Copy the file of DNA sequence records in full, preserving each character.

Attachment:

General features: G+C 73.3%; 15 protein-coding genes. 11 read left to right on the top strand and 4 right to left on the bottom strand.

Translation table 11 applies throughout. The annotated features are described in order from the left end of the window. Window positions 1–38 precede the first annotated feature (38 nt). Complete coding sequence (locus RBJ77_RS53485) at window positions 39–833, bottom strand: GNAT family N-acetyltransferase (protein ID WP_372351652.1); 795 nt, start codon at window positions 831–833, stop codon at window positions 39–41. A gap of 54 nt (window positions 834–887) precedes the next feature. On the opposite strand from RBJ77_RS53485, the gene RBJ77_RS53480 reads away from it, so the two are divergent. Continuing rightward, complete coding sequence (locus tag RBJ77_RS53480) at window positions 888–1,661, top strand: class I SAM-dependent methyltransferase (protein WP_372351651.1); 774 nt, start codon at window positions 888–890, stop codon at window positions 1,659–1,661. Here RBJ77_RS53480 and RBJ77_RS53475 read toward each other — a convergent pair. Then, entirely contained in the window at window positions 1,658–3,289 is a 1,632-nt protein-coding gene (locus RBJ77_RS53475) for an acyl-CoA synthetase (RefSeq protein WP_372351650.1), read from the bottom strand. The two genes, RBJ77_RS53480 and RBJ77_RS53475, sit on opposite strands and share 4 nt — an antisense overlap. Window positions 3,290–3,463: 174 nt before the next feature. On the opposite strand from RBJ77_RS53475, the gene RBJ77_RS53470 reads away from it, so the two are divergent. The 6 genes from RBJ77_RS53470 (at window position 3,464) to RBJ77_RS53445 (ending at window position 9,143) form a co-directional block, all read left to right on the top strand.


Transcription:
General features: G+C 73.3%; 15 protein-coding genes. 11 read left to right on the top strand and 4 right to left on the bottom strand.

Translation table 11 applies throughout. The annotated features are described in order from the left end of the window. Window positions 1–38 precede the first annotated feature (38 nt). Complete coding sequence (locus RBJ77_RS53485) at window positions 39–833, bottom strand: GNAT family N-acetyltransferase (protein ID WP_372351652.1); 795 nt, start codon at window positions 831–833, stop codon at window positions 39–41. A gap of 54 nt (window positions 834–887) precedes the next feature. On the opposite strand from RBJ77_RS53485, the gene RBJ77_RS53480 reads away from it, so the two are divergent. Continuing rightward, complete coding sequence (locus tag RBJ77_RS53480) at window positions 888–1,661, top strand: class I SAM-dependent methyltransferase (protein WP_372351651.1); 774 nt, start codon at window positions 888–890, stop codon at window positions 1,659–1,661. Here RBJ77_RS53480 and RBJ77_RS53475 read toward each other — a convergent pair. Then, entirely contained in the window at window positions 1,658–3,289 is a 1,632-nt protein-coding gene (locus RBJ77_RS53475) for an acyl-CoA synthetase (RefSeq protein WP_372351650.1), read from the bottom strand. The two genes, RBJ77_RS53480 and RBJ77_RS53475, sit on opposite strands and share 4 nt — an antisense overlap. Window positions 3,290–3,463: 174 nt before the next feature. On the opposite strand from RBJ77_RS53475, the gene RBJ77_RS53470 reads away from it, so the two are divergent. The 6 genes from RBJ77_RS53470 (at window position 3,464) to RBJ77_RS53445 (ending at window position 9,143) form a co-directional block, all read left to right on the top strand.